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--> Other savings realized with the ferroelectric phase shifter concern size and weight. The size is reduced by 50 to 75 percent for the materials alone. Reduction also occurs for the wiring and control circuits, which are reduced in size by another 50 percent. The total electro-optic antenna may be less than one-tenth of the size of the large ferrite array. The weight of the actual materials used is probably similar for the two. However, the amount of ferroelectric material required for any particular application is substantially less. Multiple phase shifters can be produced on a single piece of ferroelectric material. Also, thin films of the ferroelectric material can be used in many of the antenna systems, further reducing size and weight. Circuit board technology can be used to fabricate the antennas, which, again as seen in the semiconductor industry, produces very small, lightweight components and systems. The problem until now has been that the ferroelectric materials that have produced substantial phase shift have too much loss (~20 dB) and, therefore, are not usable in phased-array antennas. However, the materials being investigated at our laboratory are low loss (~1 dB) yet highly tunable, thus offering excellent properties for use in phased-array antennas. These patented composites combine Ba1-XSr XTiO3 (BSTO) with other nonelectrically active oxide ceramics producing break-through electronic properties never previously attained (Sengupta et al., 1995). As shown in Table 1, the bulk ceramic composites have reduced real TABLE 1 Electronic Properties of Ba0.6Sr0.4TiO3, Ba0.55Sr0.45TiO3, Ba0.50Sr0.50TiO3, and Ba0.45Sr0.55TiO3/Oxide III Composite Bulk Ceramics, Measured at 1 kHz Barium Content Oxide Content (wt%) Dielectric Constant Loss Tangent Tunability Curie Temp (°C) Ba = 0.45 0 1,280.83 0.01184 15.20 -45   10 768.06 0.00068 3.90 -75   20 418.98 0.00064 2.47 -70   60 78.81 0.00049 3.67 -95 Ba = 0.50 0 1,907.99 0.05538 25.55 -25   10 928.01 0.00076 5.48 -55   20 592.20 0.00073 6.44 -55   60 77.52 0.00096 3.66 -95 Ba = 0.55 0 2,771.73 0.03904 33.40 -15   10 1,114.02 0.00094 8.88 -40   20 742.29 0.00085 8.77 -40   60 94.59 0.00034 6.46 -50 Ba = 0.60 0 5,160.64 0.00961 56.30 10   10 1,527.34 0.00162 16.60 -30   20 1,068.43 0.00194 15.80 -35   60 116.86 0.00148 9.99 -55   Source: Materials Directorate, U.S. Army Research Laboratory.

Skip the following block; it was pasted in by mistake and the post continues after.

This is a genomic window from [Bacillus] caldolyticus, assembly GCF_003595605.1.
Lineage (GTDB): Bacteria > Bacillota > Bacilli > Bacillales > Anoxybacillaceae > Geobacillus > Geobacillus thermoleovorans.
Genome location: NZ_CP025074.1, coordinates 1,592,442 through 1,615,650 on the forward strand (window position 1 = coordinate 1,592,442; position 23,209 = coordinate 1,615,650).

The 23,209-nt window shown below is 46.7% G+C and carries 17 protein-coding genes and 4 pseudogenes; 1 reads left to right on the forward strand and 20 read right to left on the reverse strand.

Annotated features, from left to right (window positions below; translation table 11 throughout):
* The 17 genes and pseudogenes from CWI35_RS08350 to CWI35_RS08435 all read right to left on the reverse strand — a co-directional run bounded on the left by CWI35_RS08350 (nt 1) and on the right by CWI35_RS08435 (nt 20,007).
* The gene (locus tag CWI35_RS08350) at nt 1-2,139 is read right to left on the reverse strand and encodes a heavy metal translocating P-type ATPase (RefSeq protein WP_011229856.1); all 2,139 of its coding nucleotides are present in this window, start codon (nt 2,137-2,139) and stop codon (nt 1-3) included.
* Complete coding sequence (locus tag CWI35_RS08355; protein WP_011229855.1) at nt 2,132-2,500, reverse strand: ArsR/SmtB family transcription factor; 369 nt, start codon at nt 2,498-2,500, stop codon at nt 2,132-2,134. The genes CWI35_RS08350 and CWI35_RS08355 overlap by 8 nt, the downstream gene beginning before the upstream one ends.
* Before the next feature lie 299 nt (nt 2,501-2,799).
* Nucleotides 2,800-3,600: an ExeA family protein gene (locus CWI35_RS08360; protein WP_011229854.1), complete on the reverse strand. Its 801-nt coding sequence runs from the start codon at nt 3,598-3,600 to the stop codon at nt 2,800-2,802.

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--> dielectric constants, ε', where ε = ε' - iε", and loss tangents, tan δ, which reduce the overall impedance mismatch and insertion loss of the device. These composites include a variety of oxide additives, and they have been developed to include an entire family of materials having electronic properties that can be tailored to any given application. In addition, tunability—the change in the dielectric constant with applied voltage—is maintained at a relatively high level for the dielectric constants of interest (Sengupta et al., 1995). The temperature dependence of the electronic properties, such as aging and fatigue, also have been investigated. Microwave data were obtained at 10 GHz, as shown in Table 2, using a cylindrical TE01 mode-filtered X-band cavity. The minimum thickness limitation of the bulk materials is around 3 mils, which limits their usage to approximately 15 GHz. Initial results concerning the effect of ceramic processing, including the particle size and grain size of the ceramic, on the electronic properties will be presented in terms of additionally refining the ferroelectric/oxide compositions. To increase the operating frequencies of these phase shifters, we fabricated and electrically characterized films of these novel composites.. Initially, we developed single-layer composites via nonaqueous tape-casting. We then screen-printed the electrode patterns onto the tapes using a cofired ink. The processing parameters for the tape cast and electrode materials were optimized for structural integrity. Finally, we characterized the electrical properties and compared them to bulk ceramics. As shown in Table 3, the dielectric constants and loss tangents of the tape-cast specimens are similar to the bulk composites but decrease with an increase in oxide content and vary less than 2 percent with change in frequency (from 1 kHz to 1 MHz). The magnitudes of the dielectric constants and loss tangents are very similar to those of the bulk ceramics. Tunability is maintained at 12 percent (with a bias field of 2.00 V/μm), with up to 60 weight percent additive content. This trend was explained previously in the bulk ceramics by the position of the Curie temperatures and the size of the additive (O'Day et al., 1994). Also, laminated stacks with alternating layers of high and low dielectric constant were fabricated for use in a multilayer TABLE 2 Microwave Properties of Ba0.60Sr0.40TiO3/Oxide III Composites Oxide III Content (wt%) Frequency (GHz) Dielectric Constant Loss Tangent 30 2.139 646 0.0040 40 1.815 404 0.0042   3.304 401 0.0051 60 4.581 113 0.0065   10.02 106 0.012   Source: Materials Directorate, U.S. Army Research Laboratory.